Amazing New Footage of The Titanic Is The Highest Quality We’ve Ever Seen

An expedition team has captured the highest quality footage of the Titanic, the iconic passenger liner that sunk in 1912 during her maiden voyage.

The footage, which is the world’s first and only 8K video of the underwater wreck, shows “amazing detail” that will help marine archaeologists to study further the rate of decay of the Titanic, said Stockton Rush, president of OceanGate Expeditions, the organization behind the expedition.

It will also support scientists in identifying the sea life thriving in and around the shipwreck, which lies at a depth of about 12,500 feet, according to a press release.

The ‘unsinkable’ ship

The Titanic 2022 Expedition team’s footage has already led to experts identifying astonishing new details about the doomed luxury liner.

“For example, I had never seen the name of the anchor maker, Noah Hingley & Sons Ltd., on the portside anchor,” said Rory Golden, a Titanic expert at OceanGate Expeditions, per the press release.

“I’ve been studying the wreck for decades and have completed multiple dives, and I can’t recall seeing any other image showing this level of detail,” Golden continued.

“It is exciting that, after so many years, we may have discovered a new detail that wasn’t as obvious with previous generations of camera technologies.”

Golden said one of the “most amazing clips” in the footage shows one of the single-ended boilers that fell to the ocean’s floor when the Titanic split in two.

“Notably, it was one of the single-ended boilers that were first spotted when the Titanic wreck was identified back in 1985,” he added, per the press release.

Of the 2,240 passengers and crew on board the Titanic, more than 1,500 lost their lives when it hit an iceberg in the mid-Atlantic.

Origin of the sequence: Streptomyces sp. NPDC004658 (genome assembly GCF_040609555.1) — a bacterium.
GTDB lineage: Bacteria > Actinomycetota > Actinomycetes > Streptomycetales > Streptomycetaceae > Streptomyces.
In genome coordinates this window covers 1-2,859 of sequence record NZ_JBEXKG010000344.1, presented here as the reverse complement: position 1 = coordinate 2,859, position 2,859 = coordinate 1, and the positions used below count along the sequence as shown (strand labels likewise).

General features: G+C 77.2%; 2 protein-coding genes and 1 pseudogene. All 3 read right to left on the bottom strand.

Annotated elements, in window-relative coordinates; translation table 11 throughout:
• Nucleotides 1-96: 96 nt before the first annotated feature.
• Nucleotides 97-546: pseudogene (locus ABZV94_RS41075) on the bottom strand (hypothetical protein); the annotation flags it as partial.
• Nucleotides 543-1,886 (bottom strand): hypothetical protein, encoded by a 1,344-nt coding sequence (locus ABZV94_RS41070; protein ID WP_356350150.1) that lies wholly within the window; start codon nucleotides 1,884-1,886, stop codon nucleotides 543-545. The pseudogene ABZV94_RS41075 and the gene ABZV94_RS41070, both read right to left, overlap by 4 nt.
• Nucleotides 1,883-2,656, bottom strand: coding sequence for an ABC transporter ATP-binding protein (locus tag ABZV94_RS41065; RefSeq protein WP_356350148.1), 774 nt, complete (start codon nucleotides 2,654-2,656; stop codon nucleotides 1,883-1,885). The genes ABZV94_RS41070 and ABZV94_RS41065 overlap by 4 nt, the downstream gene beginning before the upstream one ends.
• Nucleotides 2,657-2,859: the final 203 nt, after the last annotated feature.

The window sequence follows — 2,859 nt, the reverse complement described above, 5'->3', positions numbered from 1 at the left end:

Reports later speculated that it took some six minutes for the bow section, likely traveling at approximately 30 miles per hour, to reach the ocean bottom, according to Britannica.com, where it has laid for 110 years.

Built at the Harland & Wolff shipyard in Belfast, Northern Ireland, the 882.5-feet-long, opulent Titanic was the largest ship ever. It was constructed with a series of compartment doors that could be closed if the bow was breached and was considered unsinkable, said Britannica.com.

Sea life encrusted boiler from the Titanic alone on the ocean floor.
Enhanced screenshot of the 2022 expedition footage shows a single-ended boiler that fell to the ocean’s floor. (OceanGate Expeditions)

Other details, including the crane used for deploying a 15-ton anchor, and a shackle that was originally attached to the now-collapsed main mast of the ship, are visible in the footage.

“Later in the video, you see three round structures along the inside of the railing,” said PH Nargeolet, a veteran Titanic diver, according to the press release.

“These are the triple fairleads that were used to feed the docking ropes to the bollards on shore to secure the ship to the dock when the Titanic was at port.”

The footage also shows small green lights from the laser scaling system, which allowed the expedition team to work out the size of objects they were viewing through cameras and the main viewport of the Titan submersible.

The Titan, with five crewmembers on board, is the world’s only deep-diving carbon fiber submersible. An OceanGate Expeditions spokesperson told Insider that the organization worked with NASA to design and engineer it.

With the 2022 Titanic Expedition now completed, OceanGate Expeditions is already planning for the next trip to the wreck. It will embark in May of 2023 and will capture new footage.

This article was originally published by Business Insider.

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Source: sciencealert.com

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